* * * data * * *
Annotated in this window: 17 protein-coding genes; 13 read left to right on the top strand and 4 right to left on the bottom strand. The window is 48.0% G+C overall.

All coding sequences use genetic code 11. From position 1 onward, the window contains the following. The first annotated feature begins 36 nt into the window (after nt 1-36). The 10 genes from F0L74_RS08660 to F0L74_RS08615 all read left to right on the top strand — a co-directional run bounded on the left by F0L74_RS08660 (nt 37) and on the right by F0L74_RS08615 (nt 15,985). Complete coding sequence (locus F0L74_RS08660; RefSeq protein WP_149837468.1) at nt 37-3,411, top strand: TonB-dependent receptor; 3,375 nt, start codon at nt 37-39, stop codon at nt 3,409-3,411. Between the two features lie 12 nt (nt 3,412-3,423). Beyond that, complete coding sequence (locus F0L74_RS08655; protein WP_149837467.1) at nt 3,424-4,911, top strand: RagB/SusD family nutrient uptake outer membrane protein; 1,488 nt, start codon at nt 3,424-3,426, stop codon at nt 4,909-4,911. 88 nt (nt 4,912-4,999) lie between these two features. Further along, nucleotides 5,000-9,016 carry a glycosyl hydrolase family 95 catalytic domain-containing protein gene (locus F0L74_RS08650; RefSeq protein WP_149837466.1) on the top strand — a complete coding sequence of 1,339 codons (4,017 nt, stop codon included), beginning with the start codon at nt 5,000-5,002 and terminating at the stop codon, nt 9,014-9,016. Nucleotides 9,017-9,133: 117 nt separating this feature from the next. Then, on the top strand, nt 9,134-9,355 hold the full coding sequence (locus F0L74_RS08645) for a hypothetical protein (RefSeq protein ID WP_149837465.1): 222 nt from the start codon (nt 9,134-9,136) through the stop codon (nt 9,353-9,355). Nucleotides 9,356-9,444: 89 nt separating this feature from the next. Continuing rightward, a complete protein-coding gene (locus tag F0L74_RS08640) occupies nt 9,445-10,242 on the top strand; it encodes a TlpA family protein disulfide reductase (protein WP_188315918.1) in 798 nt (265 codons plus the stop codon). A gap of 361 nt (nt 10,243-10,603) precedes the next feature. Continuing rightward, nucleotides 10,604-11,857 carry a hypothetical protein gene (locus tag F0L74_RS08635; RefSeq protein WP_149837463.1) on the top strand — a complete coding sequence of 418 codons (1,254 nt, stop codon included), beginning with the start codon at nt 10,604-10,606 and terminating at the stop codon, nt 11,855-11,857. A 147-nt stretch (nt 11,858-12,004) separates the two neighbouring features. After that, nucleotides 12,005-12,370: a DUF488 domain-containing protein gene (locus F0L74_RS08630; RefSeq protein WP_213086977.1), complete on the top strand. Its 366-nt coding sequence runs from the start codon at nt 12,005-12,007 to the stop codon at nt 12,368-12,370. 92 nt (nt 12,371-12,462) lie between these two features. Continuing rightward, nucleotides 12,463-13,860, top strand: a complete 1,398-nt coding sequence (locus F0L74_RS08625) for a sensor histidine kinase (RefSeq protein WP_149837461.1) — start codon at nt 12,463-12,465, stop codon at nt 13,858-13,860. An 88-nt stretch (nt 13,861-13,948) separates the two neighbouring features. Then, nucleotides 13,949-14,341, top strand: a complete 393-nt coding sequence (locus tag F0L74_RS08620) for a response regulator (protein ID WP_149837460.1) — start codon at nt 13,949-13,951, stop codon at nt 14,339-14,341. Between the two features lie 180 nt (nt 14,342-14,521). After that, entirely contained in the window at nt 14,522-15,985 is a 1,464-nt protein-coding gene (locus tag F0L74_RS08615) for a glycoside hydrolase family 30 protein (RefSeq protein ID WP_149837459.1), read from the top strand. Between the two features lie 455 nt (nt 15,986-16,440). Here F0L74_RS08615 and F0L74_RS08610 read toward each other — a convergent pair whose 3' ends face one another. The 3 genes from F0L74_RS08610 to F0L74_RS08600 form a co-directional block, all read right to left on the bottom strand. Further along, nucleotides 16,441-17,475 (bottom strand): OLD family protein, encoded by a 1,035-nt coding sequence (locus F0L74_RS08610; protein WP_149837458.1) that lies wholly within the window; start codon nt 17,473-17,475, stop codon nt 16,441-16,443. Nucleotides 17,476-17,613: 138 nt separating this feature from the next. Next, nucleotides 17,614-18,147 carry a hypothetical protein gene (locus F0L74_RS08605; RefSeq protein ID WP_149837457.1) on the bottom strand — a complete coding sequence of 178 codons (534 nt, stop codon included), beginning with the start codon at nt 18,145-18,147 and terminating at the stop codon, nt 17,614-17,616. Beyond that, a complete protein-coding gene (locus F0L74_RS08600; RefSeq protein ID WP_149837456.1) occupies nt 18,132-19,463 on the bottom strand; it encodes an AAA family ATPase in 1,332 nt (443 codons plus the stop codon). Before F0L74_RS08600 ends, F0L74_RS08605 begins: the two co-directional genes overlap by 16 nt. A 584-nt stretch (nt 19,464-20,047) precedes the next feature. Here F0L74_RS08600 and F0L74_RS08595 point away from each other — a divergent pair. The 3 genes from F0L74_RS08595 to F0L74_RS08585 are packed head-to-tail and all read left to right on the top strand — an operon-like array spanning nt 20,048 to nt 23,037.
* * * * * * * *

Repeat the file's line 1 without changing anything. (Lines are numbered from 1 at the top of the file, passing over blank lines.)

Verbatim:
Annotated in this window: 17 protein-coding genes; 13 read left to right on the top strand and 4 right to left on the bottom strand. The window is 48.0% G+C overall.